QuikTrip refuses to sell the Tulsa Beacon

After 14 years of selling the Tulsa Beacon, without any notice QuikTrip is refusing to sell the conservative, Christian weekly newspaper.

A QuikTrip spokesperson was contacted and he replied that QuikTrip had not sold the Tulsa Beacon “for years” and they would not reconsider their decision.

Rush Distributing has handled individual sales of the Tulsa Beacon, Tulsa’s Family Newspaper, for years. That company got no advance notice that the Tulsa Beacon has been banned from QuikTrip. “We are not getting honest answers,” said Charles Biggs, publisher of the Tulsa Beacon. “I can’t say that QuikTrip is trying to put us out of business but this sure looks like an effort to shut us up, especially since the paper was banned the week of the Super Tuesday primary in Tulsa.”

Most readers of the Tulsa Beacon have yearly subscriptions. Fewer than 10 percent of the paper sales historically were at QuikTrip locations.

“In the past, we have had some competing newspapers, some politicians and some chamber members who tried to get us kicked out of QuikTrip,” said Biggs. “We have gotten a lot of calls from people upset that they can’t buy the paper at QuikTrip anymore but many of those callers have signed up for annual subscriptions.”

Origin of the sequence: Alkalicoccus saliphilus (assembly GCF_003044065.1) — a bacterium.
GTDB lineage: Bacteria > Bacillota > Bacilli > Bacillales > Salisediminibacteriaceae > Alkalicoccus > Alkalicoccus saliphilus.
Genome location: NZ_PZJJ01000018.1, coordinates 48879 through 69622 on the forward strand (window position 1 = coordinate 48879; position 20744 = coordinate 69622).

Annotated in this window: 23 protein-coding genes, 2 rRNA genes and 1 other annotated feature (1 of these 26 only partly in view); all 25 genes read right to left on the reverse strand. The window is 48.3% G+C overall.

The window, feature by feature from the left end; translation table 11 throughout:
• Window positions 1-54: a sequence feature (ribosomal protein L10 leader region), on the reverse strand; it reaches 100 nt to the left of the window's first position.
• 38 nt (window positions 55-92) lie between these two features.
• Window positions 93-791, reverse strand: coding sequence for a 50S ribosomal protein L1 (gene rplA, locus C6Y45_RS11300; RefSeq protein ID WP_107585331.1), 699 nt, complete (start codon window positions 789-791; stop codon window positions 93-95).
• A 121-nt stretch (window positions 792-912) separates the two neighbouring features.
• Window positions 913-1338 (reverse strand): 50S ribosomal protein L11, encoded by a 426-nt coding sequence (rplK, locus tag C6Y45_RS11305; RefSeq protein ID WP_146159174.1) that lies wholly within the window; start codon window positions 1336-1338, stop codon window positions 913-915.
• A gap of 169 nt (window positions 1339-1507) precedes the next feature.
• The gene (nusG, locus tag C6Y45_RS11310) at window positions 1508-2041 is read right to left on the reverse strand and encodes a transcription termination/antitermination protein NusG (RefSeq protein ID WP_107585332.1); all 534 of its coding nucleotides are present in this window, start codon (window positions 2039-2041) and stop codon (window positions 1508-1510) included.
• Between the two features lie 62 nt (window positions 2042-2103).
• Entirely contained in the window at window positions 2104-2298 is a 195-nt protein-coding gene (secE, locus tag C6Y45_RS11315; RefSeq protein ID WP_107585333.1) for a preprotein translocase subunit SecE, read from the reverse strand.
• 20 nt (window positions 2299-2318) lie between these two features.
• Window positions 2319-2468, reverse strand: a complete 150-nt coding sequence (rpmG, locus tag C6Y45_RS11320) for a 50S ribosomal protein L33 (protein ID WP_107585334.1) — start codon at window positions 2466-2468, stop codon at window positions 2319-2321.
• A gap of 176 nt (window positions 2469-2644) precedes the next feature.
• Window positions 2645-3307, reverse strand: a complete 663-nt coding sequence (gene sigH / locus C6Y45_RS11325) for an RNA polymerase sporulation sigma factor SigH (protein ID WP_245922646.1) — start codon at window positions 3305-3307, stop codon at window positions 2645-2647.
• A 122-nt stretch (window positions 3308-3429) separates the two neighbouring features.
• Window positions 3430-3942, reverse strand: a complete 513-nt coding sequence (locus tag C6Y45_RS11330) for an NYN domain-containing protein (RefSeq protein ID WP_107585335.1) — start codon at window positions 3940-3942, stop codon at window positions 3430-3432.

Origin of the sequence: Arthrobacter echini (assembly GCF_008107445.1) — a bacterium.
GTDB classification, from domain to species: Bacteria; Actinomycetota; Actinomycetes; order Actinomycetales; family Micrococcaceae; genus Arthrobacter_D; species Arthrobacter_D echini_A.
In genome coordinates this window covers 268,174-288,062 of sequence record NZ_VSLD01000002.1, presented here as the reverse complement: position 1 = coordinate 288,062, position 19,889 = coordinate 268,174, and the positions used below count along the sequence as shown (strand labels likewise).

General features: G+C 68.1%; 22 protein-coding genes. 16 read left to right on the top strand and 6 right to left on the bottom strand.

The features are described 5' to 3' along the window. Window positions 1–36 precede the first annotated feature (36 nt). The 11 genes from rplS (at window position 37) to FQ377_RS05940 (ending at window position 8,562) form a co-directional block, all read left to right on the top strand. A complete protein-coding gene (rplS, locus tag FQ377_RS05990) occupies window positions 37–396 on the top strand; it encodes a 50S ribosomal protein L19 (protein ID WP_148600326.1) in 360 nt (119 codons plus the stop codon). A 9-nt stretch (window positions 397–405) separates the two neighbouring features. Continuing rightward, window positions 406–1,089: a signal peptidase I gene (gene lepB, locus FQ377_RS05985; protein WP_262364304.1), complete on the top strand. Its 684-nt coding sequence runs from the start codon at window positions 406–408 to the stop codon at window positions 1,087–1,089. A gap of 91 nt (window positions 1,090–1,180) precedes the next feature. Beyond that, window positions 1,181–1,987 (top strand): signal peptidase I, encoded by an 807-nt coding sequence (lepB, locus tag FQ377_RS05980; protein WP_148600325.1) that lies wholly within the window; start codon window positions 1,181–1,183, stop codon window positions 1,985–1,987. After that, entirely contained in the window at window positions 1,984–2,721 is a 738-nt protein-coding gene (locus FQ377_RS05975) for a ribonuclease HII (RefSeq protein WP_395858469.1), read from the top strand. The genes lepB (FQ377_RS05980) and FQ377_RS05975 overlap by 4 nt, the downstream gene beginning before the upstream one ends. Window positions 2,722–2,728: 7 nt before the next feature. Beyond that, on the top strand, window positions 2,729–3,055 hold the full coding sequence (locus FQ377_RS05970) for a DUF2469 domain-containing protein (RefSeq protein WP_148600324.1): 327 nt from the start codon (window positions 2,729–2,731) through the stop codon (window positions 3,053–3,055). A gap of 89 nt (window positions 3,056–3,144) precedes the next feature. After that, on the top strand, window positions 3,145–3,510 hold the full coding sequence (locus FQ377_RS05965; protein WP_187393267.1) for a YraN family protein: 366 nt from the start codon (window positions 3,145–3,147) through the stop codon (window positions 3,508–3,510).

The Tulsa World, owned by Berkshire Hathaway (Warren Buffett), has purchased almost all of the weekly newspapers in the metro area. QuikTrip not only sells but promotes the liberal Tulsa World and carries suburban newspapers owned by the media giant. “We are working to rebuild a network but that will take some time,” Biggs said. “The best choice for readers who used to go to QuikTrip would be to call and subscribe.”

In other news, QuikTrip has partnered with the Tulsa Regional Chamber of Commerce and alcohol distributors to promote an initiative petition to allow the sale of wine and strong beer in QuikTrip.

The petition seeks to repeal part of the Oklahoma Constitution that deals with the sale of alcohol.

The Tulsa Beacon has published editorials against the expansion of liquor consumption in the state, particularly in convenience stores.

According to a recent Tulsa World editorial, “Oklahomans want cold, strong beer sold at all levels of retail — liquor stores, grocery stores and convenience stores. Wine, too.”

“Tulsa is a conservative, Christian city,” Biggs said. “It’s a shame that a big retailer like QuikTrip is helping narrow the choices for how Tulsans get their news.”

To subscribe to the Tulsa Beacon, call 918-523-4425 or go online at www.tulsabeacon. com. Subscriptions are $35 a year ($40 outside Tulsa County) and are mailed to subscribers on Wednesday. Single copies are available in the snack bar of the Tulsa County Courthouse, Hatfield’s Restaurant at Admiral Boulevard and Garnett Road plus Minute-Stop at Aspen and 131st Street in Broken Arrow.